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Last summer during the ASA MegaRamp Triples competition at the Orange County Fair, I was lucky enough to catch up with professional BMX rider, Austin Coleman. I say lucky because the O.C.-local is a tough guy to track down these days.
So, it was nice to see the 27-year old back at his old O.C. stomping grounds. And once I found him, he was happy to talk about some of his best days. You’ll see why I didn’t have the heart to tell him that we actually have a high school hockey league now.
How cool is it to be riding in a venue in front of your hometown crowd?
It’s awesome. Southern California is the birthplace of action sports. A lot of the contests used to be here, then things kind of filtered out to different parts of the country. So, being back in So Cal, especially so close to home and close to the beach, is just the best.
It reminds me of being at home when I was a kid and riding all the local parks around here. All my local riding spots are around here. But, the hometown crowd always puts a smile on my face.
What were some of the local spots you used to ride?
I used to ride at a place called Sheep Hills, which is in Huntington Beach, California. I’m from a little bit further south – in Lake Forest. So, Laguna Hills Skatepark was local for me. Just a lot of the street spots and, of course the beach. My local beaches were usually Laguna and Huntington.
Are you still living in Lake Forest?
No, I actually live in Miami. I’m from Los Angeles originally. I went to junior high and high school in Lake Forest. Then I moved back to L.A. and was there for about five years before I moved to the East Coast.
I know you went to El Toro High School. Did you play any sports there?
I played lacrosse. That was probably my favorite. We didn’t have a high school team then, but I played on a club team.
They have a team now.
Oh really? ETHS Lacrosse?
They’re pretty good.
Well, you’re welcome (laughs). Just kidding.
Yeah, lacrosse is really the only sport I played all the way through high school. I played everything else – I played basketball, baseball, football, hockey – All club teams and after school teams.
We’d practice hockey at Mission Viejo High School because it was the only place that had skating rinks. But, I finally settled on the action sports.
What brought you to BMX?
I played probably every sport you could think of, but I just really liked the more individual side of sports. I liked playing team sports but I never liked the coaches, the parents, and the scheduled practices and all that. But I enjoyed being active.
I got more into skateboarding because I liked that it was an individual sport. Then, I just needed to go a little bit higher and a little bit faster, so I got into BMX.
What sets you apart from other riders on BMX tours?
For me, I enjoy competition. Not everybody enjoys competition. You know some people get into BMX because it’s an outlet and they don’t have to deal with scheduled practices and the pressure of competition and things like that and that’s why they love BMX and that’s awesome. And I love BMX for all those same reasons but I also enjoy competition. If I didn’t enjoy it I wouldn’t do it.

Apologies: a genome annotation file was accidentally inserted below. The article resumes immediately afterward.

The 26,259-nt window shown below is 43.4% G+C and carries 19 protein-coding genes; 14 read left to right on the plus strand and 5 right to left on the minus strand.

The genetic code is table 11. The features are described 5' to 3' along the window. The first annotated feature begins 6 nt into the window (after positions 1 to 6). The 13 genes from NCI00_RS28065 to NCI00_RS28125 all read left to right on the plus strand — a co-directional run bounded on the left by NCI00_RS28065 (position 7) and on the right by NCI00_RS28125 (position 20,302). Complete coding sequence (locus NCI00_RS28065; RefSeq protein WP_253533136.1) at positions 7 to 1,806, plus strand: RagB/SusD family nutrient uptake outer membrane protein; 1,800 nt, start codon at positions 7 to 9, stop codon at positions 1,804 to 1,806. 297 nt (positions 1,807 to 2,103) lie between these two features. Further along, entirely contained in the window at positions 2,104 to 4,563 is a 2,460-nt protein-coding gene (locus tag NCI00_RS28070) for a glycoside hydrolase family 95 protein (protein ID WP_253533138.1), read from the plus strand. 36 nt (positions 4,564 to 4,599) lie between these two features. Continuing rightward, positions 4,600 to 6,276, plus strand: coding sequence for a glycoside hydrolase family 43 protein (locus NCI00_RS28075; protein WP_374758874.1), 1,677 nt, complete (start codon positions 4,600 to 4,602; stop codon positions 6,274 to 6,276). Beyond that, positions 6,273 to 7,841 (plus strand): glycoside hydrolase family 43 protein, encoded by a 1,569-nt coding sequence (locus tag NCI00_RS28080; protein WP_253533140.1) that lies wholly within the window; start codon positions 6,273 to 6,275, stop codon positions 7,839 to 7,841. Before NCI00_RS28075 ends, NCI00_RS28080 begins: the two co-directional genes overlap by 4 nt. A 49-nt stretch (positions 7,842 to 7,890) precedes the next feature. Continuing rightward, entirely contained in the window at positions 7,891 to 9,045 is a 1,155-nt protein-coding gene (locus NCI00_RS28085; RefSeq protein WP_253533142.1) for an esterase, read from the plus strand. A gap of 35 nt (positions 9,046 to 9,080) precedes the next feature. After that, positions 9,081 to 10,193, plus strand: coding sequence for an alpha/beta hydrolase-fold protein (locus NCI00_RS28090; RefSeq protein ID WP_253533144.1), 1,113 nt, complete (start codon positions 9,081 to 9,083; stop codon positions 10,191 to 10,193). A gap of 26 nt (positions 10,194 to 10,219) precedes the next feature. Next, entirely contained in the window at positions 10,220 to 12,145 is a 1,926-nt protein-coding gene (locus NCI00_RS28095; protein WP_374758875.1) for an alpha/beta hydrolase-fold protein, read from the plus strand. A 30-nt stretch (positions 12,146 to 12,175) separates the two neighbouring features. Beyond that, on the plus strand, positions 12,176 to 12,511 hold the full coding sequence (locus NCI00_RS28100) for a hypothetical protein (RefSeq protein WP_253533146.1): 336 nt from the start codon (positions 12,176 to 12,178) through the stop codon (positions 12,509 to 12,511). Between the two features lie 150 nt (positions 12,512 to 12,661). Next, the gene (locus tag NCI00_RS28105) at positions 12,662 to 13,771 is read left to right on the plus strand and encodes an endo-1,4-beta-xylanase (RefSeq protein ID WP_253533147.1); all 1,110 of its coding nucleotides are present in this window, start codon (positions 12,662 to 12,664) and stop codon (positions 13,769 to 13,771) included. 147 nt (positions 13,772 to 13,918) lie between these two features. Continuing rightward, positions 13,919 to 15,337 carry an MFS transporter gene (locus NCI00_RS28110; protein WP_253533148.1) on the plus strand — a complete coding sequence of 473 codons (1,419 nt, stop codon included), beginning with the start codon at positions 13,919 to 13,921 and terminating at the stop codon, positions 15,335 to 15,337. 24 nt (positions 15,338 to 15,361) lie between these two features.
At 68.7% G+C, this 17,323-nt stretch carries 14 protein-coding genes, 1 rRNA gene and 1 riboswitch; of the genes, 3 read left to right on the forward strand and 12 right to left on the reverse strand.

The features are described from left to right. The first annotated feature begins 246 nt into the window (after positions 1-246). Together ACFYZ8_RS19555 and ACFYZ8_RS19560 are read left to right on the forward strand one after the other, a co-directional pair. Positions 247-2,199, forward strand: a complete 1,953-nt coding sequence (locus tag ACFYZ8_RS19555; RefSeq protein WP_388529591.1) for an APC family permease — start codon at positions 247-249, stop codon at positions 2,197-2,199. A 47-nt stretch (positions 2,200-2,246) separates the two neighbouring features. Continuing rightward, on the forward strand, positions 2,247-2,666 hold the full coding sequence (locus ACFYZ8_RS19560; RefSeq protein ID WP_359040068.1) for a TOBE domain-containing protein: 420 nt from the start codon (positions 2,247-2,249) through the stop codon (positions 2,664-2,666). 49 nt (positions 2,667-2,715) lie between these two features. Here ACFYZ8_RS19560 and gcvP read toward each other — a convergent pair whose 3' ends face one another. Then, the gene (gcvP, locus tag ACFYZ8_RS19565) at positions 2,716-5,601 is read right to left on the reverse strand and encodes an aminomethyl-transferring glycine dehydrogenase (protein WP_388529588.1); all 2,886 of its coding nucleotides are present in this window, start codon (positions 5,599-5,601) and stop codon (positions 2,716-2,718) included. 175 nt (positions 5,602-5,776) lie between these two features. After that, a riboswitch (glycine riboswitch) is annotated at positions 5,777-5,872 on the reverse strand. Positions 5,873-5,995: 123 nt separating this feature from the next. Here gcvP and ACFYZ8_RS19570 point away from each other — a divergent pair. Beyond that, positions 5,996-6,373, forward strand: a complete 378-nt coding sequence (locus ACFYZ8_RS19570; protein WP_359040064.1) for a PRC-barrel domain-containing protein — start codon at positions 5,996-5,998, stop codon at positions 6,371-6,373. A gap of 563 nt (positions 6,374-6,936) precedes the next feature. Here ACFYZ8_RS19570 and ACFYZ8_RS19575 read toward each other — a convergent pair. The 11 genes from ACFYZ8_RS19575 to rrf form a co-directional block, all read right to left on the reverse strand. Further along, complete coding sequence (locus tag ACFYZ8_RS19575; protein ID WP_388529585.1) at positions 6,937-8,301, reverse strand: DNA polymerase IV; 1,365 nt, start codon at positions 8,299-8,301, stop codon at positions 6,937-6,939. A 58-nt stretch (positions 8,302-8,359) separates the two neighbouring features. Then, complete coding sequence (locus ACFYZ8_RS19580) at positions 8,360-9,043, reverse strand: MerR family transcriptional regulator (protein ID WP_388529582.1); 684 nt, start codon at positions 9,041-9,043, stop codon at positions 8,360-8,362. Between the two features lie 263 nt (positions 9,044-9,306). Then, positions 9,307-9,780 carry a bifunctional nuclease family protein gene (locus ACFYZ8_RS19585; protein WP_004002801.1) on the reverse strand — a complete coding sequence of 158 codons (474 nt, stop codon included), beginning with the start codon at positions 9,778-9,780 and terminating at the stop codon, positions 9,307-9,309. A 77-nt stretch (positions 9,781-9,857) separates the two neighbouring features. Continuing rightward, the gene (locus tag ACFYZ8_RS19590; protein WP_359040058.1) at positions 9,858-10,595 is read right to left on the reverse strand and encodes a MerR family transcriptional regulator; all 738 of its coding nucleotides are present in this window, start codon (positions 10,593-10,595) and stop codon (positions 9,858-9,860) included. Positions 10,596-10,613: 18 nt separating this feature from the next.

Any advice for guys who are just coming into the sport or been in for a while and maybe are not as successful as you have been?
For guys who are trying to get to a high level, I would say ride every day and stick with it. Don’t let the injuries or anything get you down.
But for those guys who are not necessarily at a high level and really don’t want to be, just enjoy it for what it is. BMX is a lot of different things to a lot of different people. That’s kind of the beauty of the sport. You don’t have to be an X Games gold medalist to really enjoy what you do.
Do you look at an event like Megaramp ASA Triples as a competition or as a show?
Well it’s actually both, because this is a competition throughout the week and then on Sunday it’s all show.
Obviously being a local boy, people are interested in seeing you. Is your mindset different when you go into a contest like this than with other contests?
Yeah, I mean for me it doesn’t matter if I’m at a chill little local contest or if I’m riding the X Games or anything in between the ASA contest. I just want to do the best that I can do.
Also, I like to be able to ride all year long, work on new tricks, and then take those tricks and execute them right when I need to. So, for me it doesn’t matter how big or small the contest. If I’m in contest mode, I’m in contest mode.
Sometimes if it’s just a little jam or something that I’m not taking too seriously, I can be totally relaxed. So it’s either like one end of the spectrum or the other. I’m either just chilling, riding, having fun or I’m in total contest mode – there’s really not much in between.
Yeah, most BMX riders know how to chill. It must be the SoCal in you. Is Miami much different?
Yeah, it is. It’s definitely more laid back in SoCal. Miami is just kind of all about the flash and the clubs and this and that.
You get a little bit of the beach scene, but there are so many different people from so many different parts of the world and they’re all crammed into one little area. It’s like a show constantly. It’s a little bit more relaxed here in Southern California.
Every BMX guy I talk to just loves riding. How much do you love riding?
My favorite question I usually get from an interviewer is, “So what do you do for fun?” Ride bikes! “What do you do for work?” I ride bikes. “What do you do for fun?” I also ride bikes.
I don’t think too many people can say that they do their work for fun and their fun is also work. So, yeah I just enjoy riding my bike.
Sometimes I don’t always like going out there and doing competition level tricks, but if I’m just pedaling around the neighborhood like I did when I was 12-years old then I’m still having the best day of my life. It’s always a good time.